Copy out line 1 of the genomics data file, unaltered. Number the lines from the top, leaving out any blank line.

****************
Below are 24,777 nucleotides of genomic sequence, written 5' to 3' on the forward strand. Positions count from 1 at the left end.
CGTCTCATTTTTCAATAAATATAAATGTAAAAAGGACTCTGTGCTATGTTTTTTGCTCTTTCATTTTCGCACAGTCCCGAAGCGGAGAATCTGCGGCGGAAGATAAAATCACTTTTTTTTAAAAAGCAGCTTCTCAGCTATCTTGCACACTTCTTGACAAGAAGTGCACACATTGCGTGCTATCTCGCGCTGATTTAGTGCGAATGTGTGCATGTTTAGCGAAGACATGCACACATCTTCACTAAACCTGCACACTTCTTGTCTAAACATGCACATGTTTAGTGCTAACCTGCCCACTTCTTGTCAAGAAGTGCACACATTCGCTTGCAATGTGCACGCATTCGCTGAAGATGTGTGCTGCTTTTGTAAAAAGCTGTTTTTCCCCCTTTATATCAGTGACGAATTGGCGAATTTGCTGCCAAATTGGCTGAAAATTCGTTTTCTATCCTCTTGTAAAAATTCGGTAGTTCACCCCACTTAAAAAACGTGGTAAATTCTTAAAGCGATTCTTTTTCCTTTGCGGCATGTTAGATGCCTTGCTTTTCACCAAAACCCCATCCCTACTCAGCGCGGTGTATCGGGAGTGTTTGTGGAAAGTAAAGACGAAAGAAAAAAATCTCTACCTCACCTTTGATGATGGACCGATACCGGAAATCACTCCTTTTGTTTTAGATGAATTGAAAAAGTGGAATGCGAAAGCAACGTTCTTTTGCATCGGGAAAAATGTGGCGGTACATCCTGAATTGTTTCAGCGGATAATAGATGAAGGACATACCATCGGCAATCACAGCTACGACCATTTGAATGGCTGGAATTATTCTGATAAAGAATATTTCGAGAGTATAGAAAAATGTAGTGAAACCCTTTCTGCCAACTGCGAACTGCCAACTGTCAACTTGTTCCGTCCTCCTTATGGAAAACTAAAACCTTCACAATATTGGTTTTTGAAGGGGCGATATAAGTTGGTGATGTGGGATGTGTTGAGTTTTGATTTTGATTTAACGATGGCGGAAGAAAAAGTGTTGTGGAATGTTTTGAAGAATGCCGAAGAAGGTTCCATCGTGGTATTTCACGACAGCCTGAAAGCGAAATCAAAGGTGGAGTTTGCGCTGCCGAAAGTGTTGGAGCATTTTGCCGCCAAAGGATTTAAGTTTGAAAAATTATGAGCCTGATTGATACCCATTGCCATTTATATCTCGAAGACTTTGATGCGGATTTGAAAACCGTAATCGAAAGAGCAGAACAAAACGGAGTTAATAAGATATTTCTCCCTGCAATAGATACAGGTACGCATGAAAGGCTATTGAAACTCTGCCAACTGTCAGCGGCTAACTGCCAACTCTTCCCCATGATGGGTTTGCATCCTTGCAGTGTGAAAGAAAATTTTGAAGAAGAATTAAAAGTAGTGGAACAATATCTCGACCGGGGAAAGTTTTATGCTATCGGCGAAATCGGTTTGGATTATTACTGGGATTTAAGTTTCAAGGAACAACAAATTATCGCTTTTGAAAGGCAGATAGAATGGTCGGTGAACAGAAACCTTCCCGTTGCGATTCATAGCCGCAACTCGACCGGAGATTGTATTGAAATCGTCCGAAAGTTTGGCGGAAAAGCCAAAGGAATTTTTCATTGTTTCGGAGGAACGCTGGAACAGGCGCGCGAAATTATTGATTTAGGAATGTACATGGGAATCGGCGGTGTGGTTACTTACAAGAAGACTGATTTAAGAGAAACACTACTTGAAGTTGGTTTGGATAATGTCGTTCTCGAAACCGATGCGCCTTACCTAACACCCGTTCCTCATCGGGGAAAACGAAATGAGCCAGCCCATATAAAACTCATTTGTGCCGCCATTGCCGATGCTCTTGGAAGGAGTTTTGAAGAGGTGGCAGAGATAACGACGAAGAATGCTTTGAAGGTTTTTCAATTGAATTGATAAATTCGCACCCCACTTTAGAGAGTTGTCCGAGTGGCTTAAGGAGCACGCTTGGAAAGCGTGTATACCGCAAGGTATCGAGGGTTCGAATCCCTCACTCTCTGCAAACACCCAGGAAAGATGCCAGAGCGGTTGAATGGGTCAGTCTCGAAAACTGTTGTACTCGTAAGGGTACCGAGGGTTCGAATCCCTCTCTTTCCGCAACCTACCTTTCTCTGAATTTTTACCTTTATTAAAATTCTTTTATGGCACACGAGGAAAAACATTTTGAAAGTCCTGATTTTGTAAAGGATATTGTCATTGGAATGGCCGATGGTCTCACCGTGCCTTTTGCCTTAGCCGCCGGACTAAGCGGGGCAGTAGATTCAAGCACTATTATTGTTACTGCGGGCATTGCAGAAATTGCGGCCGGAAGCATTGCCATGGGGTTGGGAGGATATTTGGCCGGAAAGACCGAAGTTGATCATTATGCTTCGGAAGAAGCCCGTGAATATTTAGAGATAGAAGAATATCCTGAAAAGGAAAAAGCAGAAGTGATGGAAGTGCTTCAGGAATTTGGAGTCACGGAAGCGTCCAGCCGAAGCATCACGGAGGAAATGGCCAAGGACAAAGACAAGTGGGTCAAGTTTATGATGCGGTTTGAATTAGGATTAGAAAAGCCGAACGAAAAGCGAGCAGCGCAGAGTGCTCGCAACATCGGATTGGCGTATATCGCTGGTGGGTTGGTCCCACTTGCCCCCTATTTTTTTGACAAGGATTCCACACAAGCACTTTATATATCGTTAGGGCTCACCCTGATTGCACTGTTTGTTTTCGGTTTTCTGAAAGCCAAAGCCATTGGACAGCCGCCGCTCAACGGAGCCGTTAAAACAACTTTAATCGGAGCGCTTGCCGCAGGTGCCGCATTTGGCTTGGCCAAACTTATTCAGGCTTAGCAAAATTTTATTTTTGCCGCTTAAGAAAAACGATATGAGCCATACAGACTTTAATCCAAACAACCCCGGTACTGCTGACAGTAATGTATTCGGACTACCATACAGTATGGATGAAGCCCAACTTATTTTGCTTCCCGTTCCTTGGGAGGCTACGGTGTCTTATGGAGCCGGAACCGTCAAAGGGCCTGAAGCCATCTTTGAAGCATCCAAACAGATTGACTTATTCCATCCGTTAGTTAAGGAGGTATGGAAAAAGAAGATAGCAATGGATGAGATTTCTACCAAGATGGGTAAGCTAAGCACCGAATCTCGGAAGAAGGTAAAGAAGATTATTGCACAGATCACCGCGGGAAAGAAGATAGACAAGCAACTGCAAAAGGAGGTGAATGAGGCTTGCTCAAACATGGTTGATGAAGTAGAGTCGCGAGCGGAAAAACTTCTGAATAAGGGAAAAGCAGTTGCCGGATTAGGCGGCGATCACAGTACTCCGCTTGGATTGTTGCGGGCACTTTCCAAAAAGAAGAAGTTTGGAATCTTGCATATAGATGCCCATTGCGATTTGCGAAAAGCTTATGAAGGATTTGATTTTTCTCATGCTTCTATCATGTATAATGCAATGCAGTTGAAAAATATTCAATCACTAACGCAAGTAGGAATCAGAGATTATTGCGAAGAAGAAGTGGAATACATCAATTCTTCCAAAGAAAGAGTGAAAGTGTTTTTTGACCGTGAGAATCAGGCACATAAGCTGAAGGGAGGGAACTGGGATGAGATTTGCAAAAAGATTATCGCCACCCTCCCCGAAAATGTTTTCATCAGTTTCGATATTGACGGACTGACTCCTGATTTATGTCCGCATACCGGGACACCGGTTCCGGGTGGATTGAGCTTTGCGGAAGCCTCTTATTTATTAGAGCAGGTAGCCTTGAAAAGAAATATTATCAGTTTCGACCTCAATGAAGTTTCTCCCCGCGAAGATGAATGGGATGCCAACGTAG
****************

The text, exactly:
Below are 24,777 nucleotides of genomic sequence, written 5' to 3' on the forward strand. Positions count from 1 at the left end.